Sitting in the first class cabin on an Alaska flight bound for Minneapolis, then on to Fort Meyers. On my way to a memorial service for Bob. It's a beautiful day way up here, clouds way beneath me, round and full and bright.
Some wonderful person just brought me some roasted nuts. I know they're roasted, not because the package says so (there isn't one) but because they're warm! AND I'm drinking Bailey's on the rocks out of a glass made of Glass! Dear God, they're going to have to pry me off this flight! Thank you, Karri Meleo!
Here's a piece for today... A Friend in Need... from 2008...
My friend, Eric Anderson (the minister and musician, not the actor and musician, although he has been that, too) posted a question today about what is our moral and ethical obligation in the face of the suffering inflicted upon all the animals that live in, and around, and off of the Gulf of Mexico. How do we respond?
I think we have to speak for those who cannot. We are not the only ones who are going to suffer due to the catastrophe unfolding down there. The difference, however is threefold.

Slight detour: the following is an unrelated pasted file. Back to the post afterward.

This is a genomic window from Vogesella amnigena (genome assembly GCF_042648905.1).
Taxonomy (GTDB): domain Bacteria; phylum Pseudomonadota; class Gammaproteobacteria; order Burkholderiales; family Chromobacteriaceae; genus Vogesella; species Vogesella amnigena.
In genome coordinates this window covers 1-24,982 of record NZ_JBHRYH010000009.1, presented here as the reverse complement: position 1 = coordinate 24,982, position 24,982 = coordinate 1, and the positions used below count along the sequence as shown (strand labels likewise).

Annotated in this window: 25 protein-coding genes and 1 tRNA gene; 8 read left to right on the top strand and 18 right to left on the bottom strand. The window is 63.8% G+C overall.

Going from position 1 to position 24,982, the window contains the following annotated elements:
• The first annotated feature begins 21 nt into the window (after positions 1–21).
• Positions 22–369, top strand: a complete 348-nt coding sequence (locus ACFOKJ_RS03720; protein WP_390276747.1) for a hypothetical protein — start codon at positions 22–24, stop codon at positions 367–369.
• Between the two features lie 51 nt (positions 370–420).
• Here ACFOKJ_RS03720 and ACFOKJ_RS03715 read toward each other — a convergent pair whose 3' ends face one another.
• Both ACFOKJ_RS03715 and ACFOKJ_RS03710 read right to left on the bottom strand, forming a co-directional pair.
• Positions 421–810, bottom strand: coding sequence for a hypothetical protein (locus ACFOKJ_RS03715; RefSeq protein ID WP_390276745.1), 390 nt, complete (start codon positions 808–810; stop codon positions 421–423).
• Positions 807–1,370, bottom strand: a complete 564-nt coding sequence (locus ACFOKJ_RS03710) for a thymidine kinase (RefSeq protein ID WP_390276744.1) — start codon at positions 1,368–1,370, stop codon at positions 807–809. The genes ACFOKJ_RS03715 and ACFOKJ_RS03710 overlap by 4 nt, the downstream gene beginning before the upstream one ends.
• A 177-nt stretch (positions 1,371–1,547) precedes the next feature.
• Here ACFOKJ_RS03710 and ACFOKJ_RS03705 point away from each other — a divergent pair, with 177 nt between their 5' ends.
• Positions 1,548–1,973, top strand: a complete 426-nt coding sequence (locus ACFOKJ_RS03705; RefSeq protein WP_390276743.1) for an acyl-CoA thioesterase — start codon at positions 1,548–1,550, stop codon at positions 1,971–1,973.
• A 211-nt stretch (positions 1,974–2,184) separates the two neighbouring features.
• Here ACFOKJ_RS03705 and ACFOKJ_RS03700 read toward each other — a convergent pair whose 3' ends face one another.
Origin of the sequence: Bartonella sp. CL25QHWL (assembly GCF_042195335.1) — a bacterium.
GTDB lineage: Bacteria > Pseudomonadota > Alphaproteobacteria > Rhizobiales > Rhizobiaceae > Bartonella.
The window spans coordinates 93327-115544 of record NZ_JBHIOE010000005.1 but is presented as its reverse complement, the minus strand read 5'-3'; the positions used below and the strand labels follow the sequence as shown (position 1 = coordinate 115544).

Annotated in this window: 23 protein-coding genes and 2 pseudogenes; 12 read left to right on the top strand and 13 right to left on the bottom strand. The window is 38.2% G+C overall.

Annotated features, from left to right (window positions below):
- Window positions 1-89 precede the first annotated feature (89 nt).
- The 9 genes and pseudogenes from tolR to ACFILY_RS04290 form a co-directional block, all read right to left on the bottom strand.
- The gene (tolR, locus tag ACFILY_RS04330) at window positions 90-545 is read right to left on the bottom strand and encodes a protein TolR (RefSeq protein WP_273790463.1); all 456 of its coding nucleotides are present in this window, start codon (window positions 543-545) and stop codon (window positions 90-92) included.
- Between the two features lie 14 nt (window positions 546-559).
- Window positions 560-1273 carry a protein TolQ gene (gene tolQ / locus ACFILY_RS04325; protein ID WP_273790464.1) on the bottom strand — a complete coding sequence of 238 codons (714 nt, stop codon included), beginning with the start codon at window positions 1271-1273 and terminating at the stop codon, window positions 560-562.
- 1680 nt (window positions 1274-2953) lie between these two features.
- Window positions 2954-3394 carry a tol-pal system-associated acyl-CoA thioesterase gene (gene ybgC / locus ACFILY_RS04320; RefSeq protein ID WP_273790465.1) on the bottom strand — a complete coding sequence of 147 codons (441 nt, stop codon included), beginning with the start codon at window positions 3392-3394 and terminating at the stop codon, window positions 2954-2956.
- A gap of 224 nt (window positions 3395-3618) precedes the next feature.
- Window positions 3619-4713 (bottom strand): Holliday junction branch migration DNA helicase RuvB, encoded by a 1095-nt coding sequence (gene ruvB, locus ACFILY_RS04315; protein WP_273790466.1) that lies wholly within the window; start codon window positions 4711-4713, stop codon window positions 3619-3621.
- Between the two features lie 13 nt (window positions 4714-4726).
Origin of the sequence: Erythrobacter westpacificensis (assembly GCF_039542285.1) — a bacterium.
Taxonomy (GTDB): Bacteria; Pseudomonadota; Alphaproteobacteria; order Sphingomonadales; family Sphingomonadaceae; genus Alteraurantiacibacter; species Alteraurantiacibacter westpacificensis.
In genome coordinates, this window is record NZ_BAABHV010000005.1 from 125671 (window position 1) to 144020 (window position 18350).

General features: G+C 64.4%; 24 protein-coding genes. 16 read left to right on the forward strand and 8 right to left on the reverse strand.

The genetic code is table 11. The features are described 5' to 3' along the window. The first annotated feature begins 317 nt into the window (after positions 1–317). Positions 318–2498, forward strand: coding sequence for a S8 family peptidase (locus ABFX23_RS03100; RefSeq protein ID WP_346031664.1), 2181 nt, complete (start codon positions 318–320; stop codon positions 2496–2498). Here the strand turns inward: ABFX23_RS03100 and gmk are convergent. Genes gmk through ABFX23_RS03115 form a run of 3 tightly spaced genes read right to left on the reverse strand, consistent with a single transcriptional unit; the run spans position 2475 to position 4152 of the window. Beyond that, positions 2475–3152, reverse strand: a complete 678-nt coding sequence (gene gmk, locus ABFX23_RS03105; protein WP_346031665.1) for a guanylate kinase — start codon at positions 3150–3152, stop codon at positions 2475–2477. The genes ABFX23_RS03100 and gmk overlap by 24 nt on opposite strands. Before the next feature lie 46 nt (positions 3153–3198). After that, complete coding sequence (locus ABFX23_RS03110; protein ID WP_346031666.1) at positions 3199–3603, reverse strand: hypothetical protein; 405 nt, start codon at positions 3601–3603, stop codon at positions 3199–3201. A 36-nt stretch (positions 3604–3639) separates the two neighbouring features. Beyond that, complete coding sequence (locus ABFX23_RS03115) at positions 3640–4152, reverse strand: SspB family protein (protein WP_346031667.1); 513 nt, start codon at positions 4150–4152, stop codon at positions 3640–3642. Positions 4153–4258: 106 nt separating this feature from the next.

First, we all speak the same language (human) and we can ask for help... physical, medical, economic. I know, I know, how's that working out? But it's something...
Second, we're land dwelling. We have someplace to go. We can get away if we have to... or even ignore it.
Third, we're bigger. Think about it. How fast do you think a tiny seabird can survive once its body has been covered in oil? How about a turtle who just laid her eggs on the beach? How about those babies when they hatch?
One of the greatest things I ever saw anyone do was when my friend Dave the vet dropped everything five years ago when Katrina hit and went to Louisiana and worked in an emergency shelter/clinic/ER taking care of all those displaced cats and dogs who somehow got left behind. Somebody has to be there for them.
The piece above is a tribute to my late cat, Wheezer. Like all my animals, he found me, showing up on my porch one day with his sister... two feral kittens, no bigger than grapefruits. The sister took ill and Wheeze stood guard in front of her, hissing and swatting at all comers. When she passed, he was alone, sitting on my doormat until Padi and I scooped him up and took him away to get fixed. We told each other we'd release him back to the wild once the stitches healed, but both of us were just waiting for the other to say "Can we keep him?"
My favorite memory of him is when I would pick him up and look at his face. He'd squeeze his eyes shut the way cats do when they trust you, then he'd open them and he'd reach his paw out and place it gently on my lips. I'd giggle and shake it off, and he'd just keep putting it back there... saying... something... what? I've got you, too? I'll never know for sure, but there was a connection there.
Like I said to Eric earlier, like Dr. Seuss said long ago, "A person's a person, no matter how small".
When are we all going to figure that out?
photography by Dorothy Pierce at Just Moments Ago